Looking at 4-year-old Bryson Gardner, you’d have no idea he’s persevered through more than someone 20 times his age.
Bryson was born prematurely. He spent his first days in the NICU at Golisano Children’s Hospital.
“He was here for 10 days,” said mom Ashley Gardner, “got blood transfusions, and that’s when they kind of picked up that he had a murmur when they were listening to his heart.”
Doctors eventually diagnosed him with hypertrophic cardiomyopathy, a disease in which the heart muscle becomes thickened, which can make it harder for the heart to pump blood.
Bryson spent his first few years in and out of hospitals from Southwest Florida to the cardio specialists at Joe DiMaggio on the east coast and eventually Shands Hospital in Gainesville to wait on a transplant.
“And they told us right after that that we couldn’t go home; to stay in the hospital, because the prognosis was so poor, that pretty much any day he could code and there was no way they could bring him back,” said Ashley.
Given that, it was a difficult decision for Bryson’s mom, who is also a NICU nurse, to bring her baby home.
“He wasn’t tolerating very well, like, because it was primetime for COVID,” she said. “There was no playroom. There was no volunteers. We weren’t allowed out in the hallways, and I was there by myself with no family. It was just getting bad. He was getting very angry and hitting and biting, so I’m like, at a certain point, like I can’t make him suffer, because you don’t know what’s going to happen tomorrow, and I don’t want him to pass away knowing that he suffered the whole time he was in the hospital.”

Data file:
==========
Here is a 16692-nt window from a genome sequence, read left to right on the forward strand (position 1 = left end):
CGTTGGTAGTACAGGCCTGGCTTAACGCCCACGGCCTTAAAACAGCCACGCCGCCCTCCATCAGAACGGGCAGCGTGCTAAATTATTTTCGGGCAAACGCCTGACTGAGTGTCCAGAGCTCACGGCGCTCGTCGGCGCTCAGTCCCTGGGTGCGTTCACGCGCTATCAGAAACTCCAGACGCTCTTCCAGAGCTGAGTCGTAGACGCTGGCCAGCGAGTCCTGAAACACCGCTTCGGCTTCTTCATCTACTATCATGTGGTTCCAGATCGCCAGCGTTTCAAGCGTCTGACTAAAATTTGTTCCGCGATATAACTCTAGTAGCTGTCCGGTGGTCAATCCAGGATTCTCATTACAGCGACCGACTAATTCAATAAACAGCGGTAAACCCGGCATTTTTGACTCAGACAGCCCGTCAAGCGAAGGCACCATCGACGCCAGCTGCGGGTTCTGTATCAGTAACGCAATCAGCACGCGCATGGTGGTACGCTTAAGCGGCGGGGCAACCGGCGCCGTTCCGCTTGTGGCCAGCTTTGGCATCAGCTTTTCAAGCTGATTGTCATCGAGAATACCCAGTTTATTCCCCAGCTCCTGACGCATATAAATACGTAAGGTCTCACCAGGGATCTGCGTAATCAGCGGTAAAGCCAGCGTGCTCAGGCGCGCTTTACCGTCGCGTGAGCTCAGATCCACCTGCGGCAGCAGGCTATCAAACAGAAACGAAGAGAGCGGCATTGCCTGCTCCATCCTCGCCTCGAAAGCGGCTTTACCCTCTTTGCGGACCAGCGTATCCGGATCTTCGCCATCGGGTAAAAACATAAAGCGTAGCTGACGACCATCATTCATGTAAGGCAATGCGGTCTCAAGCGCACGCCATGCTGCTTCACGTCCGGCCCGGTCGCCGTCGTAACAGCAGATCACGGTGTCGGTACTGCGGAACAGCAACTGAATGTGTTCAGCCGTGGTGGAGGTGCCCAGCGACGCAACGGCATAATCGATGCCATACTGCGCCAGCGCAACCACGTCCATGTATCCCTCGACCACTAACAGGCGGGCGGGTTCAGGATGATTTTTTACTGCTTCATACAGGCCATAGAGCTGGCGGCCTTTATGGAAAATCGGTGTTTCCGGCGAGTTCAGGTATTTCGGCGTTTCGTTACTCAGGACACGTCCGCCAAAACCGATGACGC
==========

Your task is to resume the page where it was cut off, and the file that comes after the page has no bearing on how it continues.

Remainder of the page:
Ashley took her son home to give him some kind of life not knowing if he’d live, but on the eve of his third birthday, they got the news they have been waiting for: a heart.
“It’s harder for us because we knew what happened to get that heart,” Ashley said.
Ashley wrote an anonymous letter to the mother of Bryson’s donor in Alabama.
“So we drove over one day when we were on vacation on a Saturday,” Ashley said. “She had this nice little banner with Grayson and Bryson’s picture together.”
Grayson’s mom met Bryson and listened to her son’s heart beating in his chest.
“They knew that we didn’t have anything to do with the passing of their child, and in return, they got to see the impact that their decision made because he’s absolutely wild, and they saw that right away,” Ashley said.
The family plans on a yearly visit with Grayson’s family.
Ashley said her son Bryson is now making up for lost time.
Years of toddlerhood spent in the hospital are spilling out now with his new, stronger heart pumping inside of him.